Imagine Dragons Win Over Blossom Crowd with Exuberant Energy

Concert Review

click to enlarge SCOTT SANDBERG
Scott Sandberg
Last night at Blossom, Imagine Dragons ignited the evening with the explosive “Radioactive,” their very first hit from their 2012 debut album, Night Visions. The summer sun was still up for the 8:15 p.m. start time, and the band seemed larger-than-life and almost too real in the harsh light of day.

You can see a slideshow of photos from the concert here.

Shirtless front man Dan Reynolds wore black jeans and his skin glistened from the sweltering heat of the pavilion stage. The band’s energy was high as they transitioned into “It’s Time” and “Whatever It Takes.” Reynolds set out his intent for the night, which was to let go and be free, and he hoped the crowd would let go and feel free with him.

A piano appeared on the top level of the stage, and Reynolds gently began singing “Shots” with only the piano accompaniment. The tender moment quickly built as “Shots” transformed into the hard-pulsing album version of the track, Reynolds jumping and twirling around the stage as the crowd sang along. Next up, “Yesterday” and “Walking the Wire” treated the fans to the first of many confetti bursts of the night before Reynolds came back on stage to wish everyone a Happy Father’s Day. A father himself to three girls, he looked as if he was missing his daughters. Fittingly, the next track was “Next to Me,” a song with lyrics about never letting someone down.

To call Reynolds a singer is a gross understatement. He exorcises the lyrics from the pits of insides on his knees, birthing song after song. He sweats out the words with a visceral battle cry, his pure heart vibrating out his vocal chords. He crouches down and gets right in the faces of fans, locking eyes and singing directly to them. Reynolds is a unique human. On the outside, he looks like a Men’s Health magazine cover come to life. It could be easy to write him off as some smiley glossy beefcake, but that would be putting him into a box, a fate he desperately discourages. He has an incredible beast of a voice, but when he speaks, even though he is speaking to a sold-out venue, it feels as if he is speaking to each person individually. He knows how to connect and how to make fans feel like they are an integral part of this shared experience. He isn’t up there performing to have everyone just look at him; he is up there for everyone to truly see him, and in seeing him, they can maybe even see themselves. He’s like a mirror with a rippling chest, his voice a deep pool of pain, wisdom and hope.

Reynolds prefaced “I’ll Make It Up to You” by saying, “This is for all the lovers out there, and for those who aren’t in love, love is overrated anyway.” This had a slightly sad and jaded tone to it since Reynolds himself is going through a divorce right now. But the melancholy was gone for “Start Over” as neon rainbow lights enveloped the stage. Reynolds announced that Jared, the person in charge of their ear monitors, had just cracked his head open and was having his head stapled shut, all while still performing his job. Reynolds led a darkly funny “hip, hip, horray” chant for Jared, as we were all left to imagine poor bleeding Jared backstage with a staple gun to his head.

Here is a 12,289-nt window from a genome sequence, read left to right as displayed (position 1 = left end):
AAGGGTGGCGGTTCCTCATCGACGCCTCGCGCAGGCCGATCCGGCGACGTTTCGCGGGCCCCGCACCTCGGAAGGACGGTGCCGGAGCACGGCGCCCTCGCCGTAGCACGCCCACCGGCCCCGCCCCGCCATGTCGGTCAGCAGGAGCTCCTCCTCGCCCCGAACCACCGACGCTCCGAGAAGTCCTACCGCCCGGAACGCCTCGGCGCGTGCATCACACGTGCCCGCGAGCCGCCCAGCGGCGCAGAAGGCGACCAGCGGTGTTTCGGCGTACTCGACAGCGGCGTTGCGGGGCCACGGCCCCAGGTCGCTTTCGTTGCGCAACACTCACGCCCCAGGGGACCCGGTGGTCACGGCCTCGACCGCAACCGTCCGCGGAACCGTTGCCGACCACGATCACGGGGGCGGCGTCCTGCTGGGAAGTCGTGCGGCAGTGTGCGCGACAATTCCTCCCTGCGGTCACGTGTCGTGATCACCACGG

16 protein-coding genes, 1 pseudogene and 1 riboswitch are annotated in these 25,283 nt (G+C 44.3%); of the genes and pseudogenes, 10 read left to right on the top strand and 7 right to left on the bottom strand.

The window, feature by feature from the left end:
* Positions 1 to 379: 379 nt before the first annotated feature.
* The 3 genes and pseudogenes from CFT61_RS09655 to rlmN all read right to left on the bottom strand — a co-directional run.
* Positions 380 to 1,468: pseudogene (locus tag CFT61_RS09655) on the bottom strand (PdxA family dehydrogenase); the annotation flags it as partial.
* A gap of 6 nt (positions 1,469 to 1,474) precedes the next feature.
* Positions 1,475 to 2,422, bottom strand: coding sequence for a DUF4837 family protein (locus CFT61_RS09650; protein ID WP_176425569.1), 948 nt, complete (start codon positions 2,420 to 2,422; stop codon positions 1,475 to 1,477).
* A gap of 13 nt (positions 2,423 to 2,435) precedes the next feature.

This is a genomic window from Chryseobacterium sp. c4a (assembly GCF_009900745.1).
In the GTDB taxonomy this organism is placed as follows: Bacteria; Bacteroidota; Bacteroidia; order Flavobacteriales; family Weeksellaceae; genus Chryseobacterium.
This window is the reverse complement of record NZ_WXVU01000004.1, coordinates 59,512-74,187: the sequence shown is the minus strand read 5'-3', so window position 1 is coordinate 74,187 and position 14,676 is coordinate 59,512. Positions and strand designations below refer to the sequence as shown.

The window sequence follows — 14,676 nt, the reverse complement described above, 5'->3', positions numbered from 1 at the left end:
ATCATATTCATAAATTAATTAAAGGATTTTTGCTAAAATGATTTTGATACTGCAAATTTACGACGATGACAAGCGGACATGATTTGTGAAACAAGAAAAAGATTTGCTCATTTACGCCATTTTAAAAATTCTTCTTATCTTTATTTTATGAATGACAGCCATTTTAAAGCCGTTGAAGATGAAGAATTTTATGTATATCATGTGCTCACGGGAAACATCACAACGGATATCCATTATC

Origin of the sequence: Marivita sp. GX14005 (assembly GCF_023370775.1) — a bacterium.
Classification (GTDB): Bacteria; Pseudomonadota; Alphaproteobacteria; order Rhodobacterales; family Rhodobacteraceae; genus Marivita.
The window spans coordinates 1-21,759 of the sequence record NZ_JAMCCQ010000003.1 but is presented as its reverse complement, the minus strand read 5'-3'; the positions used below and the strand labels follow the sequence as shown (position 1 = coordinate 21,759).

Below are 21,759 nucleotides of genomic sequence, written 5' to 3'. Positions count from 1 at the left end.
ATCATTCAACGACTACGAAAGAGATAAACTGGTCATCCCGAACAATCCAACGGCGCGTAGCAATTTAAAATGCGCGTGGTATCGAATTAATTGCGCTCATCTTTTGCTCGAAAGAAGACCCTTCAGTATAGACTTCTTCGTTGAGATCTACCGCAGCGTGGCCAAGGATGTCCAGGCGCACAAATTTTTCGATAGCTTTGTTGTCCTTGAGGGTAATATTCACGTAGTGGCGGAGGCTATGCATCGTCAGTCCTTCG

Finally, the sun went to sleep, handing off the source of light to the Reynolds and his crew. In the darkness, the blacklight effect of the stage glowed, making it feel all that much more electric, just in time for their big thumping hit, “Gold.” The hype continued for the tribal “I Don’t Know Why,” which brought the second huge confetti blast of the night. The hot pink confetti magnetized itself to Reynold’s drenched bare skin, the sweat turned glue, sticking itself to the tiny festive paper. Reynolds shouted to the crowd, “We must not live our lives in the constraint of a box! I will not be boxed! Let’s be free! Will you be boxed?? We must be free!!” That led the band into the catchy “Mouth of the River.”

Reynolds thanked the crowd and disappeared with the band backstage. The band quickly emerged, but not on stage. The guys were walking towards the back of the pavilion. Fans excitedly watched the band climb onto a small stage at the very back of the pavilion, allowing them to be smack dab in the middle of their fans. The band delivered a stripped-down acoustic set of “Amsterdam,” “Bleeding Out” and “I Bet My Life,” complete with the simple beauty of violin and a cello. Reynolds ventured out into the overstuffed lawn to touch fans hands and sing to them during “I Bet My Life”.

The band returned to the main stage for the haunted track “Demons.” During the song, Reynolds spoke to the crowd passionately about mental health. He said he rejects the stigma of depression. He proudly shared that he sees a therapist, and that he has been diagnosed with depression, and that it doesn’t make him weak. He urged everyone struggling to seek help and to remember that there is so much to live for. He didn’t come off as preachy but instead spoke from experience and with the purpose of touching the lives of his fans.

After the band delivered the raucous “Thunder,”giant white balloons descended from the ceiling for the poppy “On Top of the World,” which became the feel-good moment of the night. Reynolds joyously danced around the stage, an organic and instinctual movement of freedom and release. And just when it felt like the concert had reached its peak, the band took us even higher for the finale, a confetti-filled, smoke-blasting, balloon-bopping, pulsing light show for the mega hit “Believer.”